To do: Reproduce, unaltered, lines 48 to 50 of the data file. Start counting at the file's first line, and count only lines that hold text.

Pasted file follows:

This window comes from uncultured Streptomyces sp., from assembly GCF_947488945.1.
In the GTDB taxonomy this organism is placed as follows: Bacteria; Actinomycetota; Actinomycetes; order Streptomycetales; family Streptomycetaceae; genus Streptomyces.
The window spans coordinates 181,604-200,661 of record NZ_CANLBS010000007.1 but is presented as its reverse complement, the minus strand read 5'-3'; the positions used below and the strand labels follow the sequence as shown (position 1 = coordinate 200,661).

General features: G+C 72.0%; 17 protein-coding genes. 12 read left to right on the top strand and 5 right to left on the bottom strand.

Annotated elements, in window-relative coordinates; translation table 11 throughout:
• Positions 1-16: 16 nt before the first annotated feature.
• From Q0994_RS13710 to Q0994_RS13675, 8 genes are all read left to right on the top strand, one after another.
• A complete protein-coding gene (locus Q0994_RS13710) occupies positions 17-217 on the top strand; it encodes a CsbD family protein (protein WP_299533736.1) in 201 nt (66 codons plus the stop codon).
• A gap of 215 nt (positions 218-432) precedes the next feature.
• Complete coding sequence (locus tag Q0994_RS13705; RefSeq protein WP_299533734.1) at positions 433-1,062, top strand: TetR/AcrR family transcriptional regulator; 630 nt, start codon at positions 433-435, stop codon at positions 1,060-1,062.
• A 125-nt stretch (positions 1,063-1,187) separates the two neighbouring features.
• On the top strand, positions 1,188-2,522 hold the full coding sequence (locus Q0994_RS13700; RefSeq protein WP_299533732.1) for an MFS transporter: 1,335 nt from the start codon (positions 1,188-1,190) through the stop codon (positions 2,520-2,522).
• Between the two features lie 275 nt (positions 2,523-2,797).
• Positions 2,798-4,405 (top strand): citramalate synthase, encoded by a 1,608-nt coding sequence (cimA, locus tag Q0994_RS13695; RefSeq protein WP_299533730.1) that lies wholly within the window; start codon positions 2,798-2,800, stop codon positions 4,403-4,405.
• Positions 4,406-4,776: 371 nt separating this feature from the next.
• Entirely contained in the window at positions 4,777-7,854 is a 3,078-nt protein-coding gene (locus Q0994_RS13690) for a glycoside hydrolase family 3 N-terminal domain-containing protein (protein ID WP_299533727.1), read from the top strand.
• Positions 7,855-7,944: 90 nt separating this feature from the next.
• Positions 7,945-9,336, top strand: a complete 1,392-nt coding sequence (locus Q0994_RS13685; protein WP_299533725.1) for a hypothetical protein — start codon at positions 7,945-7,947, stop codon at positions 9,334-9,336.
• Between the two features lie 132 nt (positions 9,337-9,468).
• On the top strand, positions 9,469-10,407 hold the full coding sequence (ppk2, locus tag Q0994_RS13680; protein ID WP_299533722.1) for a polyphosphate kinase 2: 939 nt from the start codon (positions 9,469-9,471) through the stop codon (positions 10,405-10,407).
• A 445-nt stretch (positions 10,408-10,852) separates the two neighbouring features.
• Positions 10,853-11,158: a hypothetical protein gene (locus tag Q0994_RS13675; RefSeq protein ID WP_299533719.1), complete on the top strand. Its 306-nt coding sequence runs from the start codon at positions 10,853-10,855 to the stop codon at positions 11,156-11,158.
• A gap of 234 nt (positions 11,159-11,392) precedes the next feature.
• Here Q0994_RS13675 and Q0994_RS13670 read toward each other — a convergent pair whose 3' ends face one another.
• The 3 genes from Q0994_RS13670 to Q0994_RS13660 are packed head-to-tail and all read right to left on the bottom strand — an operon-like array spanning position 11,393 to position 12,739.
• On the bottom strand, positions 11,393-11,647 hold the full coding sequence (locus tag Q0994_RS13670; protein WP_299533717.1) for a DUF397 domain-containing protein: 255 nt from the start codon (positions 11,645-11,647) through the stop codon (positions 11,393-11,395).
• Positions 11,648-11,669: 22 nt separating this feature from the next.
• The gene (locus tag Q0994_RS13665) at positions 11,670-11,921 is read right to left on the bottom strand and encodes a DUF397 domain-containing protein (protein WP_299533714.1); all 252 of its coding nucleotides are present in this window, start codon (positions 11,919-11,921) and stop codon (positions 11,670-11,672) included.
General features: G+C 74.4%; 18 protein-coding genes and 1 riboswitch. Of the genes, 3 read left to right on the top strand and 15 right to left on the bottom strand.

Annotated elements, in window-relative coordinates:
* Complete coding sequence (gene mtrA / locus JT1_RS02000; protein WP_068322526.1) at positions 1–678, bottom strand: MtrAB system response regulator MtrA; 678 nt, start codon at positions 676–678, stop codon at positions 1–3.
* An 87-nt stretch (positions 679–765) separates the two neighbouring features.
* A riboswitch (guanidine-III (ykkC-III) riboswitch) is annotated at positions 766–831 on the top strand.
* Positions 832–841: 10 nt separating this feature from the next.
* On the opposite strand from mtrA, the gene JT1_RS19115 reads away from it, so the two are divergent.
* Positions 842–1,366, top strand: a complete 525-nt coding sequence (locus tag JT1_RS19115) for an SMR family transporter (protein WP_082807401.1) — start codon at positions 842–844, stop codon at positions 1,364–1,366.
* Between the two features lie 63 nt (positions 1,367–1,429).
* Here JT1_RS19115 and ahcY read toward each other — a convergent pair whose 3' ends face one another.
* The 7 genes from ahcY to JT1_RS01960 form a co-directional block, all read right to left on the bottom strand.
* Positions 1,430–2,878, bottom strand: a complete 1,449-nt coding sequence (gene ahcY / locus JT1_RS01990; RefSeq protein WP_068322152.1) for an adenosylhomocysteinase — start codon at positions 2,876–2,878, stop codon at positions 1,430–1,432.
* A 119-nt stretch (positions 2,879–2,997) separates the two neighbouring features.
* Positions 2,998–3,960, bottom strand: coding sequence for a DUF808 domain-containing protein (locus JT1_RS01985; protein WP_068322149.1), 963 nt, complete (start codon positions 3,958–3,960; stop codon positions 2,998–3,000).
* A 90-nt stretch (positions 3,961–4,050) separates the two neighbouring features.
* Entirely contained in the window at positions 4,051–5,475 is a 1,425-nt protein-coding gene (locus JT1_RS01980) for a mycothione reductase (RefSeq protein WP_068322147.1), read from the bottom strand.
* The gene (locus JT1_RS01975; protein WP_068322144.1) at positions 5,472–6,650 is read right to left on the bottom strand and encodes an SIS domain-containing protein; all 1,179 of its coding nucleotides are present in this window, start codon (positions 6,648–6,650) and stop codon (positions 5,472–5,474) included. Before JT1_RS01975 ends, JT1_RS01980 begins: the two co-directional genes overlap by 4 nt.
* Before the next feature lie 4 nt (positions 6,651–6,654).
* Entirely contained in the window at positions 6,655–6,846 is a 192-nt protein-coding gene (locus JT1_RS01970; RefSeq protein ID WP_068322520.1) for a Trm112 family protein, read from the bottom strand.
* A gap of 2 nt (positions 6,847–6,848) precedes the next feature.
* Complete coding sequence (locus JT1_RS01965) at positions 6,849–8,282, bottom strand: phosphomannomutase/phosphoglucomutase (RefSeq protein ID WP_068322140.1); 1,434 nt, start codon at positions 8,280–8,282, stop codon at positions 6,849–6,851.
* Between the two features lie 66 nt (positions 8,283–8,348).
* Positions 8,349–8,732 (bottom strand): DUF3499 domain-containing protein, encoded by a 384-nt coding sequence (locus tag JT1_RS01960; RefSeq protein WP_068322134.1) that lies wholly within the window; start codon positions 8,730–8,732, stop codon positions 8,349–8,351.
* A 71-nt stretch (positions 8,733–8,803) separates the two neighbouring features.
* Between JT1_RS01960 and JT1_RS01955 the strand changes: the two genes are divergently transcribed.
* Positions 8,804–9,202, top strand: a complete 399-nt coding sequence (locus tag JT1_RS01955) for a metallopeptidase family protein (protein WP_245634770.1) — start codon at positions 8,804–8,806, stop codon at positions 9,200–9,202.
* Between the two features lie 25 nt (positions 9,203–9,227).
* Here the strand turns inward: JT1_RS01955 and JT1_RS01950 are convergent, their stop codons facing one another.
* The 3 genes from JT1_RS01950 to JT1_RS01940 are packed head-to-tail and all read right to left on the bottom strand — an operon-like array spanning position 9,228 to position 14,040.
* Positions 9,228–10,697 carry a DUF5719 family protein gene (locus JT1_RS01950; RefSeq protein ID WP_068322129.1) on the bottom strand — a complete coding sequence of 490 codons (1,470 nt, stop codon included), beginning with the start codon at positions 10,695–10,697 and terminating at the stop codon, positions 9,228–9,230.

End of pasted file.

* A gap of 2 nt (positions 6,847–6,848) precedes the next feature.
* Complete coding sequence (locus JT1_RS01965) at positions 6,849–8,282, bottom strand: phosphomannomutase/phosphoglucomutase (RefSeq protein ID WP_068322140.1); 1,434 nt, start codon at positions 8,280–8,282, stop codon at positions 6,849–6,851.
* Between the two features lie 66 nt (positions 8,283–8,348).